Here’s how you can get your own online store and set up your CD duplication for free.
It’s a slow summer in Terlingua, music-wise, until the Viva Terlingua Festival cranks up August 20-23. Since so many of the people who check out this blog are involved in the creation of fun noises, I’m using this space to share what I’ve learned recently about music promotion.
The first step is to actually create the music recording. I’m not even going to try to cover that here. Any musician with a computer, a decent microphone, and some software has the technical tools to create recorded music.
I use an Apple computer running Logic, Tascam interface, JoMeek and Bellari pre-amps, and Neuman, Shure, MXL, Audio-Technica, AKG (etc) microphones. I have 27 guitars, 5 guitar amps + a Line 6 Pod (which is what I actually use most of the time), and several vintage and modern keyboards (which I use as MIDI controllers because Logic’s software instruments are better than the sounds in the keyboards). You don’t need near that much stuff to get acceptable results. Many hit records have been recorded with a Shure SM-58, and MXL makes pretty good large diaphragm condenser mics that are cheaper than that SM-58. Audacity is a FREE software program that you can use to make professional recordings.
Bottom line, gear is NOT your problem.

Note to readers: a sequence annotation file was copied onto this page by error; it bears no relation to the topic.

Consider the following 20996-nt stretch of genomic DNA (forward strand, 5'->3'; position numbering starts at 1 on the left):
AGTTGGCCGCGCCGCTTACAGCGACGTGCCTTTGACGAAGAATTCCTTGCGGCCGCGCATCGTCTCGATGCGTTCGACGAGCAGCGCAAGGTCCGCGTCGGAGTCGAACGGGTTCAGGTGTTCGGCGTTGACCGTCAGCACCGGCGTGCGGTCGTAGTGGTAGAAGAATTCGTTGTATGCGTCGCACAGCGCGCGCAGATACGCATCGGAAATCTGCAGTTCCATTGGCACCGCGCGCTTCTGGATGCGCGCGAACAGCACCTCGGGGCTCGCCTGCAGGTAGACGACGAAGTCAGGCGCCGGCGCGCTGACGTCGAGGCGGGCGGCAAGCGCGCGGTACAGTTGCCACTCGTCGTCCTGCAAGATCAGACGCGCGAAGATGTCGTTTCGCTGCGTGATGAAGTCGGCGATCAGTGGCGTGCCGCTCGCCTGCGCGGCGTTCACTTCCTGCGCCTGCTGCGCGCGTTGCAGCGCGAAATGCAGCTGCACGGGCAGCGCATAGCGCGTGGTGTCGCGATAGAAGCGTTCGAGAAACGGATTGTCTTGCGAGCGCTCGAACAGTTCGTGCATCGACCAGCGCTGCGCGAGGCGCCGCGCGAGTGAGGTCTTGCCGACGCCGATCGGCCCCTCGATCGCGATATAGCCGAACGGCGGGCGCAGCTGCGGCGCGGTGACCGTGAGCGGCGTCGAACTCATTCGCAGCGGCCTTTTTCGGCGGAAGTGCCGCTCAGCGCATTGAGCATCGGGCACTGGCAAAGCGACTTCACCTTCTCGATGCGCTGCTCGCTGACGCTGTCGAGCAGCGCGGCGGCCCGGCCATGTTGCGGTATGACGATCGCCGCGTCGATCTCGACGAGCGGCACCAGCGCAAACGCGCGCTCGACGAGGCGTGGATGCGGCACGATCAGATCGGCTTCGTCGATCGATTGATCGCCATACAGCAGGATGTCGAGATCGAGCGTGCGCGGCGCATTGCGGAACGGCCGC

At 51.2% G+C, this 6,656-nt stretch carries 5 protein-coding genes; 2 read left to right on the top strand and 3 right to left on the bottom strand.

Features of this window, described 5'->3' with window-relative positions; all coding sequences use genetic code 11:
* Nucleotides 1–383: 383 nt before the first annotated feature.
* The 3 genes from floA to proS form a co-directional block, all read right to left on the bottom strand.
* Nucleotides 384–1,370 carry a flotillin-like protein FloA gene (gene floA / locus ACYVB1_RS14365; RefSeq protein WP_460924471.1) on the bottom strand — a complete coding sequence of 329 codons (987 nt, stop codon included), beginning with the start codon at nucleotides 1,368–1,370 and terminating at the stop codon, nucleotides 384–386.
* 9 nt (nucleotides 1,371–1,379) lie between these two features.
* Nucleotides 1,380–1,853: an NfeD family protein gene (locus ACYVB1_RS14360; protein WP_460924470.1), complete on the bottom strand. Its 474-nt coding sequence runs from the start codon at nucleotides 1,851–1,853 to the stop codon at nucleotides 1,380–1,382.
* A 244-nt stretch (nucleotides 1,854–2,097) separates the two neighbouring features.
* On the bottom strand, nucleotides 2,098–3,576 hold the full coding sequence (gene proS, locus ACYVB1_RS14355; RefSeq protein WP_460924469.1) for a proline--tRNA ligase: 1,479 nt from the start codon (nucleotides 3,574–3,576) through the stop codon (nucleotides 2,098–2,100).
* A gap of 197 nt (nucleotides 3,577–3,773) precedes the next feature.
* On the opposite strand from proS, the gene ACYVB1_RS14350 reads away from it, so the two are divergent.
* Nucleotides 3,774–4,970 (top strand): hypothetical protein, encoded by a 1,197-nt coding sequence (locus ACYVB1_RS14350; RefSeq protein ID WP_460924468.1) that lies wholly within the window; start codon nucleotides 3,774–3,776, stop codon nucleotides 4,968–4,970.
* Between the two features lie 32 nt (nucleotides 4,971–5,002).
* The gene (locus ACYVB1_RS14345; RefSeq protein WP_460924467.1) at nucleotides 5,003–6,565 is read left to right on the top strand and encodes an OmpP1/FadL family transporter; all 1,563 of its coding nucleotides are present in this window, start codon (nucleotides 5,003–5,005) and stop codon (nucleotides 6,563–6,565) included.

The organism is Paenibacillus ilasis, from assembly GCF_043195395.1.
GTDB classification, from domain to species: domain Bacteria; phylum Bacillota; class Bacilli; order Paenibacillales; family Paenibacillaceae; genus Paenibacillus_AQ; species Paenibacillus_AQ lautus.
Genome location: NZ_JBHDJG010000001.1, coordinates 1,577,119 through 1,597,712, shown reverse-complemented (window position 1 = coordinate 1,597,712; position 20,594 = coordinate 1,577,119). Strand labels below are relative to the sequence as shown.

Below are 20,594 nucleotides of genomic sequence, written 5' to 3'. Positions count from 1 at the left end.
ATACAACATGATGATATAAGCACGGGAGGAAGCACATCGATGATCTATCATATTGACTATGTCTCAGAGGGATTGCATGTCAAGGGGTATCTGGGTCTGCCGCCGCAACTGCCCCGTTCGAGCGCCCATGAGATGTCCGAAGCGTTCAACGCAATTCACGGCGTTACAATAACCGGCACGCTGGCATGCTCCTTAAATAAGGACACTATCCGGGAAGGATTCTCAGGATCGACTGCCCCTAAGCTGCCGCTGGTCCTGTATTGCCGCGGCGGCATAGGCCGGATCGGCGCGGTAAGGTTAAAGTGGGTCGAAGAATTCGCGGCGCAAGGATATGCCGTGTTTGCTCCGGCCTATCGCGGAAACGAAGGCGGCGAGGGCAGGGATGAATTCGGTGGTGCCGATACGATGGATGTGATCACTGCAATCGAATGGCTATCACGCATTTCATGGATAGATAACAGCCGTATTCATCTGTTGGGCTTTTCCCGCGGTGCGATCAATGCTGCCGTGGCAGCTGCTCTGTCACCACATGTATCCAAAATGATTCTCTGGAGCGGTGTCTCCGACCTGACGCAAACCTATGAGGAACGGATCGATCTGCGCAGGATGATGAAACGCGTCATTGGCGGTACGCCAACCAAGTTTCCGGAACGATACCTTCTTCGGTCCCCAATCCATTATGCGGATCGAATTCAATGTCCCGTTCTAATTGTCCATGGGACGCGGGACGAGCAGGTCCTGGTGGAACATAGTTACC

You may have a problem if you’re new to recording. I learned how to make records on 2″ tape decks and have been doing it for decades. I followed the transition from analog to digital as a professional. So, when I look at the controls of the virtual tube compressor I know what “attack,” “ratio,” “knee,” and the other techie words mean. I know how hard to hit the virtual tape emulator to get the sound I’m looking for. When I call up the virtual ARP 2600 in Logic, I know which patch-cord goes where to get the sound I need.
So, you could hire me to help you make your record. Really, recording studios are so cheap to rent right now that I don’t know why anybody bothers. When I made my first record, in 1982, it cost $125 an hour. Now, you can take your pick of pretty good studios in Austin for $15 an hour or cut your record here in Terlingua with Ted over at Studio Butte Recording for $20/hour. Ted’s got walls of analog outboard gear, microphones to stimulate envy in the heart of any gear-slut, a grand piano, and can record a whole band including drummer. For $20 bucks an hour. That’s ridiculous.
However; my advice, for what it’s worth, is to NOT hire me or anybody else to make your noises immortal but to bugger on bravely, get the software and a computer (you’ve already got a computer, don’t you?), and learn how to do it on your own. Your initial efforts may suck bog water, but if you’ve got ears you’ll get it over time. Then you can control your destiny and make professional recordings from anywhere.
Once you’ve got the noises immortalized, how do you get them onto a CD, get that CD in your hands so you can sell it at gigs, and get it for sale on a web page so you can sell it online?